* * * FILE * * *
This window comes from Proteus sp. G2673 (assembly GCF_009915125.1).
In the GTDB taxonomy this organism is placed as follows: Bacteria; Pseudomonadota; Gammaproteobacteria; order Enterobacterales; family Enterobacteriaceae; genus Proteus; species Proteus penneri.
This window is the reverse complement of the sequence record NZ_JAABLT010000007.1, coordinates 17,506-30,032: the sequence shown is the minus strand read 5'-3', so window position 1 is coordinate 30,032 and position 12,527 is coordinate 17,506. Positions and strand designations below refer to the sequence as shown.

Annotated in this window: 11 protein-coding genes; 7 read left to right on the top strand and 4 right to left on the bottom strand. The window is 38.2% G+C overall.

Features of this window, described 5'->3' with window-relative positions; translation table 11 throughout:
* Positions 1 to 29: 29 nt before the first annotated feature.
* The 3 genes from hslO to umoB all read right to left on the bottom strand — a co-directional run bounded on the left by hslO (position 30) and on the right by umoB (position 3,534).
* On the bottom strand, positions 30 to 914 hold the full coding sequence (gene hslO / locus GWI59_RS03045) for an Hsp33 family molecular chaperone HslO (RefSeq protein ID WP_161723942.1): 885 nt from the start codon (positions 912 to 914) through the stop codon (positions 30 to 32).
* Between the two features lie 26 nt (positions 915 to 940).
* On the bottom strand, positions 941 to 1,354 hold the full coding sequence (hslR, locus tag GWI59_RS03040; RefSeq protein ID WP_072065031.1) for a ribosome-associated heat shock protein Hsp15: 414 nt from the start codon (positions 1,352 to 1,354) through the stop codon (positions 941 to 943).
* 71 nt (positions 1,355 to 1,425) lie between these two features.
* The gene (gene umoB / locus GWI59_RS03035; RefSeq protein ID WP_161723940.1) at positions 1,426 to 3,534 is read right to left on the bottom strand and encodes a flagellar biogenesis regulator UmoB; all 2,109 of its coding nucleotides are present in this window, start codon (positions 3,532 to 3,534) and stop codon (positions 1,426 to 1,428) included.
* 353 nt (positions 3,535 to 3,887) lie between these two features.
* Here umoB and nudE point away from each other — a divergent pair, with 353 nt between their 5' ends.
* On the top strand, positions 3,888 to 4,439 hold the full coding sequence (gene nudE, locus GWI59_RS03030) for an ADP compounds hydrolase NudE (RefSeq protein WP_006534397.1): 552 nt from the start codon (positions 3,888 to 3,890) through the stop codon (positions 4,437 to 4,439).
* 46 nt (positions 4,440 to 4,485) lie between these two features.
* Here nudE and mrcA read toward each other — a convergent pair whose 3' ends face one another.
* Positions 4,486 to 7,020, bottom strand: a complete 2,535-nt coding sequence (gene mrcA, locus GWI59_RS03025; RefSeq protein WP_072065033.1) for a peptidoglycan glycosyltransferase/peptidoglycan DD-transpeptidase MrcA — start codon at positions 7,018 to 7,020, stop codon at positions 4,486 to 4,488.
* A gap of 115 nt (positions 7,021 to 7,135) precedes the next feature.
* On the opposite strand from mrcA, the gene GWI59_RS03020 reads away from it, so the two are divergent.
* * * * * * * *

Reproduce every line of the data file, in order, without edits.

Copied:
This window comes from Proteus sp. G2673 (assembly GCF_009915125.1).
In the GTDB taxonomy this organism is placed as follows: Bacteria; Pseudomonadota; Gammaproteobacteria; order Enterobacterales; family Enterobacteriaceae; genus Proteus; species Proteus penneri.
This window is the reverse complement of the sequence record NZ_JAABLT010000007.1, coordinates 17,506-30,032: the sequence shown is the minus strand read 5'-3', so window position 1 is coordinate 30,032 and position 12,527 is coordinate 17,506. Positions and strand designations below refer to the sequence as shown.

Annotated in this window: 11 protein-coding genes; 7 read left to right on the top strand and 4 right to left on the bottom strand. The window is 38.2% G+C overall.

Features of this window, described 5'->3' with window-relative positions; translation table 11 throughout:
* Positions 1 to 29: 29 nt before the first annotated feature.
* The 3 genes from hslO to umoB all read right to left on the bottom strand — a co-directional run bounded on the left by hslO (position 30) and on the right by umoB (position 3,534).
* On the bottom strand, positions 30 to 914 hold the full coding sequence (gene hslO / locus GWI59_RS03045) for an Hsp33 family molecular chaperone HslO (RefSeq protein ID WP_161723942.1): 885 nt from the start codon (positions 912 to 914) through the stop codon (positions 30 to 32).
* Between the two features lie 26 nt (positions 915 to 940).
* On the bottom strand, positions 941 to 1,354 hold the full coding sequence (hslR, locus tag GWI59_RS03040; RefSeq protein ID WP_072065031.1) for a ribosome-associated heat shock protein Hsp15: 414 nt from the start codon (positions 1,352 to 1,354) through the stop codon (positions 941 to 943).
* 71 nt (positions 1,355 to 1,425) lie between these two features.
* The gene (gene umoB / locus GWI59_RS03035; RefSeq protein ID WP_161723940.1) at positions 1,426 to 3,534 is read right to left on the bottom strand and encodes a flagellar biogenesis regulator UmoB; all 2,109 of its coding nucleotides are present in this window, start codon (positions 3,532 to 3,534) and stop codon (positions 1,426 to 1,428) included.
* 353 nt (positions 3,535 to 3,887) lie between these two features.
* Here umoB and nudE point away from each other — a divergent pair, with 353 nt between their 5' ends.
* On the top strand, positions 3,888 to 4,439 hold the full coding sequence (gene nudE, locus GWI59_RS03030) for an ADP compounds hydrolase NudE (RefSeq protein WP_006534397.1): 552 nt from the start codon (positions 3,888 to 3,890) through the stop codon (positions 4,437 to 4,439).
* 46 nt (positions 4,440 to 4,485) lie between these two features.
* Here nudE and mrcA read toward each other — a convergent pair whose 3' ends face one another.
* Positions 4,486 to 7,020, bottom strand: a complete 2,535-nt coding sequence (gene mrcA, locus GWI59_RS03025; RefSeq protein WP_072065033.1) for a peptidoglycan glycosyltransferase/peptidoglycan DD-transpeptidase MrcA — start codon at positions 7,018 to 7,020, stop codon at positions 4,486 to 4,488.
* A gap of 115 nt (positions 7,021 to 7,135) precedes the next feature.
* On the opposite strand from mrcA, the gene GWI59_RS03020 reads away from it, so the two are divergent.